Arthur Lennox Stanley Mills DSO VD KC BA MA BCL was born in Montreal, son of Rt. Rev. William Lennox Mills DD LLD DCL and Katharine Sophia (Bagg) Mills. He was educated at Queen’s University, Kingston Ontario ( BA), Oxford University ( MA) and McGill university ( BCL).

After the outbreak of WW 1, Mills enlisted and was soon overseas at the Western Front in France, with the 24th Battalion (Victoria Rifles). By the summer of 1915, the war on the Western Front had stalemated into one of attrition.

After the second Battle of Ypres there followed sporadic frontal attacks on both sides without any result other than the slaughter of tens of thousands of men. Conditions were appalling. The troops lived in the squalor and dankness of the trenches, sometimes knee deep in water and mud.

From July 1, 1916, to December 30, 1916, Canadians along with the French and other Allies were involved in the "Slaughter of the Somme", also called the Battle of the Somme. For a pitiable gain of only six miles, 836,000 soldiers were killed, including Germans and 24,029 Canadians.

By the beginning of 1917, a brief respite ensued while plans were laid for an Allied seizure of the formidable German fortification of Vimy Ridge.

At 5:00 in the morning on April 9, 1917, Canadian forces, in driving snow and sleet and under a barrage of artillery fire, began their assault on Vimy Ridge. An hour later they had taken the first line of enemy trenches and by mid afternoon had captured the crest of Vimy Ridge except for two positions which fell three days later. More than 4,000 prisoners were taken, some of them found chained to their machine guns.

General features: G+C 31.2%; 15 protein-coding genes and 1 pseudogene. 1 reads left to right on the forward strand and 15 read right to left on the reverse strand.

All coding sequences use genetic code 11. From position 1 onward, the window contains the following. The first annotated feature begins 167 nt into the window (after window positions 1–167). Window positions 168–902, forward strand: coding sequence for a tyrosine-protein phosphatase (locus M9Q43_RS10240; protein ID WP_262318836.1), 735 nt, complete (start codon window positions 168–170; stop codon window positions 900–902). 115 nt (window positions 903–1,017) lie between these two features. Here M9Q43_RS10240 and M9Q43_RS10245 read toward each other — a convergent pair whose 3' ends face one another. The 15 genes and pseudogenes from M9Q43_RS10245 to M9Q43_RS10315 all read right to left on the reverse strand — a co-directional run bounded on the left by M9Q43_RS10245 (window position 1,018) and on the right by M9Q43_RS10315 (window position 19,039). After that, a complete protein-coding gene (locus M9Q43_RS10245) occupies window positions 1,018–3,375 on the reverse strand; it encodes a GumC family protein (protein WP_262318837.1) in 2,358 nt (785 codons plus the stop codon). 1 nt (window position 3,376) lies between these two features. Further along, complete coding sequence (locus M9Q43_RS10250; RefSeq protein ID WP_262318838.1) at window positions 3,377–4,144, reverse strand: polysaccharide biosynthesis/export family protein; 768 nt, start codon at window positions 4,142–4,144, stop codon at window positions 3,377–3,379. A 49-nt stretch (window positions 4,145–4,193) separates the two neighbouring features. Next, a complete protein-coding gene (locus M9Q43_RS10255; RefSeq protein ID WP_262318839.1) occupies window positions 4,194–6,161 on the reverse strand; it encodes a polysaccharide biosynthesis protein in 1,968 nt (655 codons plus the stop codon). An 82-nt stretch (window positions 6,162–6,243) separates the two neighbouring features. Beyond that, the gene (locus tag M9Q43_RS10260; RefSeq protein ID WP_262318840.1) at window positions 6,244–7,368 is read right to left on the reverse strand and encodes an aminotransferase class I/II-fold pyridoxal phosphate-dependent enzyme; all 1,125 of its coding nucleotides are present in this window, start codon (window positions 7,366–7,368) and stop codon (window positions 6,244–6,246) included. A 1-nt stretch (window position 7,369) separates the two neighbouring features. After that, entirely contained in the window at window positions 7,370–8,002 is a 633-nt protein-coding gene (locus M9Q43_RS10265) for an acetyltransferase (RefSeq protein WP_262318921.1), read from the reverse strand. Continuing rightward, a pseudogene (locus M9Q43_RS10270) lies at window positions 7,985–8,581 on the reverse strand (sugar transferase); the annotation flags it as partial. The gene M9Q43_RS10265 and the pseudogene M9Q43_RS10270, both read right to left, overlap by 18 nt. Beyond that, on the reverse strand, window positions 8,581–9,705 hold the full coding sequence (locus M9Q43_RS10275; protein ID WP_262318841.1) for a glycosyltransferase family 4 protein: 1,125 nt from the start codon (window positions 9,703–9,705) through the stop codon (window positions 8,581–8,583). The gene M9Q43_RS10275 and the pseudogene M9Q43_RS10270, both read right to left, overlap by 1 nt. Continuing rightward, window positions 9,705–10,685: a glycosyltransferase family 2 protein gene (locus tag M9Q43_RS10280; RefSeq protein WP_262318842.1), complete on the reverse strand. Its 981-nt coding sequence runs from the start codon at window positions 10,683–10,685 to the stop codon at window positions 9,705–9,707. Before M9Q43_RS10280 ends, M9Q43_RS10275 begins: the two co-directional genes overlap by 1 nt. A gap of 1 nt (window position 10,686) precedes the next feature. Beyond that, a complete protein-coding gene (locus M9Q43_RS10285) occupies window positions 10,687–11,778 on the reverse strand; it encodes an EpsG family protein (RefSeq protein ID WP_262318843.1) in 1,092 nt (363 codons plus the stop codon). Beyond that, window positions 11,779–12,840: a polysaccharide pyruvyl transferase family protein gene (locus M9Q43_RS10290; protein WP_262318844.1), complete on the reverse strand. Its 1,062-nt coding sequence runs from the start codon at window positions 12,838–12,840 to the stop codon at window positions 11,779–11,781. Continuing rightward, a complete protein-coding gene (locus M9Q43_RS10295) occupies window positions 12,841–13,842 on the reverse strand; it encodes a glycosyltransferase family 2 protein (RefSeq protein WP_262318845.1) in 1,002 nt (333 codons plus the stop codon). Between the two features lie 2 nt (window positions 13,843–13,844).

Major Mills was awarded the Distinguished Service Order (DSO) for gallantry during the Battle of Vimy Ridge. His citation reads, in part, as follows:

"...He found a gap between his own and the next company which was strongly held by the enemy. At great personal risk he collected five men and, demoralizing the enemy, he assisted with the capture of 200 prisoners. Throughout he was most courageous and daring in handling the entire line of the battalion front."

On October 30, 1917 in the mud and driving rain, Canadians carried out their assault on the Passchendaele Ridge and captured it by November 10th. The cost had been horrific: Approximately 16,000 casualties, all for a paltry ground gain of four and one half miles.

At 5:00 a.m. on March 21, 1918, 64 German divisions attacked the Allied line on a 54 mile front. It aimed at splitting the British and French armies and gaining a quick victory before the presence of the American army could be felt on the battlefield. Although the Germans reached the Marne River within 40 miles of Paris, their drive petered out and by June, 1918, the Allies were counterattacking all along the line.

At 4:20 a.m. on 8 August 1918, without the customary artillery bombardment but supported by tanks, the Canadian Corps charged forward on a front five miles wide. By August 22, the Canadians had overcome 10 German divisions, occupied 27 towns and villages and had penetrated a distance of 14 miles. This was the beginning of the end of WW1 with the Allies as victors.

Postwar, he became a Senior Partner with Burnett & Co., Stockbrokers, in Montreal and President, Stanley Bagg Corporation. In February, 1918, he married Martha Georgina Smithers, daughter of Mr. and Mrs. George Smithers of Montreal. They had two sons.